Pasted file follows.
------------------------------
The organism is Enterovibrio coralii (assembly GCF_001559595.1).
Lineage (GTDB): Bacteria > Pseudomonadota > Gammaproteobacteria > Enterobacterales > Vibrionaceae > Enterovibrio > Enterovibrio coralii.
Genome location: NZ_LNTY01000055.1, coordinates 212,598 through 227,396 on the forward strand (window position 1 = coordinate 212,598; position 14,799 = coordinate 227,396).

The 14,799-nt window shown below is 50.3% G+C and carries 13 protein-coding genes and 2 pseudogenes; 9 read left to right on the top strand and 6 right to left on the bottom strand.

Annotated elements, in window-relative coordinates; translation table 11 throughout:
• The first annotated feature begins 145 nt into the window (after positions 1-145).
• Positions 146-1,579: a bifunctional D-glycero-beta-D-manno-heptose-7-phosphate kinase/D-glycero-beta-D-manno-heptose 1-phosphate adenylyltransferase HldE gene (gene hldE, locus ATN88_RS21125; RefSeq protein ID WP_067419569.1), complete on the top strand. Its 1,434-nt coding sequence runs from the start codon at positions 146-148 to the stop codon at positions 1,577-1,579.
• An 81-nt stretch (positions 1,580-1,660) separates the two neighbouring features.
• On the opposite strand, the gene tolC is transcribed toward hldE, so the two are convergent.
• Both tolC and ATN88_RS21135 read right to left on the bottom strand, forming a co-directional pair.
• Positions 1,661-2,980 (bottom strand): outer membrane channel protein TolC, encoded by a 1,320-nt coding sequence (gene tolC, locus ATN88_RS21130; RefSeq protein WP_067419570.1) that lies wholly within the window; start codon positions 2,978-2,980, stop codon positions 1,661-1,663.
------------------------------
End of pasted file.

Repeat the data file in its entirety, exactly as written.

The organism is Enterovibrio coralii (assembly GCF_001559595.1).
Lineage (GTDB): Bacteria > Pseudomonadota > Gammaproteobacteria > Enterobacterales > Vibrionaceae > Enterovibrio > Enterovibrio coralii.
Genome location: NZ_LNTY01000055.1, coordinates 212,598 through 227,396 on the forward strand (window position 1 = coordinate 212,598; position 14,799 = coordinate 227,396).

The 14,799-nt window shown below is 50.3% G+C and carries 13 protein-coding genes and 2 pseudogenes; 9 read left to right on the top strand and 6 right to left on the bottom strand.

Annotated elements, in window-relative coordinates; translation table 11 throughout:
• The first annotated feature begins 145 nt into the window (after positions 1-145).
• Positions 146-1,579: a bifunctional D-glycero-beta-D-manno-heptose-7-phosphate kinase/D-glycero-beta-D-manno-heptose 1-phosphate adenylyltransferase HldE gene (gene hldE, locus ATN88_RS21125; RefSeq protein ID WP_067419569.1), complete on the top strand. Its 1,434-nt coding sequence runs from the start codon at positions 146-148 to the stop codon at positions 1,577-1,579.
• An 81-nt stretch (positions 1,580-1,660) separates the two neighbouring features.
• On the opposite strand, the gene tolC is transcribed toward hldE, so the two are convergent.
• Both tolC and ATN88_RS21135 read right to left on the bottom strand, forming a co-directional pair.
• Positions 1,661-2,980 (bottom strand): outer membrane channel protein TolC, encoded by a 1,320-nt coding sequence (gene tolC, locus ATN88_RS21130; RefSeq protein WP_067419570.1) that lies wholly within the window; start codon positions 2,978-2,980, stop codon positions 1,661-1,663.